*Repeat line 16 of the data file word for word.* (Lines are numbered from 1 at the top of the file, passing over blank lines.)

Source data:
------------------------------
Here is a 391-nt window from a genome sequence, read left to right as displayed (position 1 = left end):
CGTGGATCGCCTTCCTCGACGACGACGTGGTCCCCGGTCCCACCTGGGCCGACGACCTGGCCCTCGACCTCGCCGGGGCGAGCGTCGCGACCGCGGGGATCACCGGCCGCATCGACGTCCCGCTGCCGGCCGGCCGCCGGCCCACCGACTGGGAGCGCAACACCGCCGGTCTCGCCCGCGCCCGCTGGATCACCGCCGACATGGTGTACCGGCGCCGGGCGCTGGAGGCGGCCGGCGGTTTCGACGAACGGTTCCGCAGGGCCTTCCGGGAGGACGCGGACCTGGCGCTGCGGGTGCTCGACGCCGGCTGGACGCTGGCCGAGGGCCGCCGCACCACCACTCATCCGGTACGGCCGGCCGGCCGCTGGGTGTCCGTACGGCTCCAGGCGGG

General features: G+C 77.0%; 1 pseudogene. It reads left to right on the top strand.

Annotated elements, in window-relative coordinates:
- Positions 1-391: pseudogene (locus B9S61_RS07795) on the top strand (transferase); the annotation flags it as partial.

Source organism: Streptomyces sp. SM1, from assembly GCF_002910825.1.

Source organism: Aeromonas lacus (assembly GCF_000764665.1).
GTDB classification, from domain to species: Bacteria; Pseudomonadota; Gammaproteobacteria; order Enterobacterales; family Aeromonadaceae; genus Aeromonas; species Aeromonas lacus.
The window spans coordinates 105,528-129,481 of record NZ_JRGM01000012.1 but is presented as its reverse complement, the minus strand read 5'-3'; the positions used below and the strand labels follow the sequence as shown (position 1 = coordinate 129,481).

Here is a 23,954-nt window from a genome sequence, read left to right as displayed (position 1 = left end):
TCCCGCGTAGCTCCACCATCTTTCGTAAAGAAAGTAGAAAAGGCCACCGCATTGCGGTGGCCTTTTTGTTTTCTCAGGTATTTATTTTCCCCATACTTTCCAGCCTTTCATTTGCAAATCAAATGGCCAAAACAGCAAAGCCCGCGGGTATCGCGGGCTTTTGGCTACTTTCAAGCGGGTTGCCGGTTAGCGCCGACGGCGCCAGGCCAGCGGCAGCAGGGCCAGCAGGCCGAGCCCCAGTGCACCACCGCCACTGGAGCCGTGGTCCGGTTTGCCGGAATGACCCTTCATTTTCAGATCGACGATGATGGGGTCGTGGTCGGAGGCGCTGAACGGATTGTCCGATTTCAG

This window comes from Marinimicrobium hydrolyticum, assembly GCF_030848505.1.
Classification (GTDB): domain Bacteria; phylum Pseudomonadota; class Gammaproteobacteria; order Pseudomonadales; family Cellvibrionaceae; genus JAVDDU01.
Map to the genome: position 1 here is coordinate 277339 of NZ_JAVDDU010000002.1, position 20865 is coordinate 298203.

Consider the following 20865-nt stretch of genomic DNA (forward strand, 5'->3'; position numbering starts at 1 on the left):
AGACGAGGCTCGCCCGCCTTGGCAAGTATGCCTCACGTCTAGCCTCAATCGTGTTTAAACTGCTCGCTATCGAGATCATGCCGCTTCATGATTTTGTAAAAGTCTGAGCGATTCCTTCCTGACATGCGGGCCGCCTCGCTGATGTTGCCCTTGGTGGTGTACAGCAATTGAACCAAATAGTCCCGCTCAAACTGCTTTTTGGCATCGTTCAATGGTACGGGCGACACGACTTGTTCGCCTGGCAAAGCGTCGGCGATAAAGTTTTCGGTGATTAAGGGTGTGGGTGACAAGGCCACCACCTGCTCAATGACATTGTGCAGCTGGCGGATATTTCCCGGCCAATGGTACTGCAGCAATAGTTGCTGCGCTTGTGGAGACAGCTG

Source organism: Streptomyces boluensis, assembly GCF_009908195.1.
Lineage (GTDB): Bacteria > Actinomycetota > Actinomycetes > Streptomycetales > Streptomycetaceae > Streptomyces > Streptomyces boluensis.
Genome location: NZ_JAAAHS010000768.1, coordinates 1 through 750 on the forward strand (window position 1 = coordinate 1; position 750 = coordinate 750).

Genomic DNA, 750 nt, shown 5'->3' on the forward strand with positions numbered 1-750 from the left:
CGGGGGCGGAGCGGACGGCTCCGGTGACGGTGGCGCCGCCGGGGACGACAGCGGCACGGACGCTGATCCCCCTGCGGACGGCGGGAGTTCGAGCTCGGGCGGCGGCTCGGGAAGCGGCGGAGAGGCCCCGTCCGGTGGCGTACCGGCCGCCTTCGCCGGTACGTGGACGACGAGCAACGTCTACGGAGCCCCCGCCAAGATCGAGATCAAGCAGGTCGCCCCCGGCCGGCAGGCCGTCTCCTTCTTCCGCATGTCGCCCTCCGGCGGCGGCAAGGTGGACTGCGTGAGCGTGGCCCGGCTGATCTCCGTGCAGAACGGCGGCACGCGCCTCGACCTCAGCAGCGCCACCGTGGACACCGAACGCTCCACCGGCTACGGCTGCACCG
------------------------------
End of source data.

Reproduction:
AGACGAGGCTCGCCCGCCTTGGCAAGTATGCCTCACGTCTAGCCTCAATCGTGTTTAAACTGCTCGCTATCGAGATCATGCCGCTTCATGATTTTGTAAAAGTCTGAGCGATTCCTTCCTGACATGCGGGCCGCCTCGCTGATGTTGCCCTTGGTGGTGTACAGCAATTGAACCAAATAGTCCCGCTCAAACTGCTTTTTGGCATCGTTCAATGGTACGGGCGACACGACTTGTTCGCCTGGCAAAGCGTCGGCGATAAAGTTTTCGGTGATTAAGGGTGTGGGTGACAAGGCCACCACCTGCTCAATGACATTGTGCAGCTGGCGGATATTTCCCGGCCAATGGTACTGCAGCAATAGTTGCTGCGCTTGTGGAGACAGCTG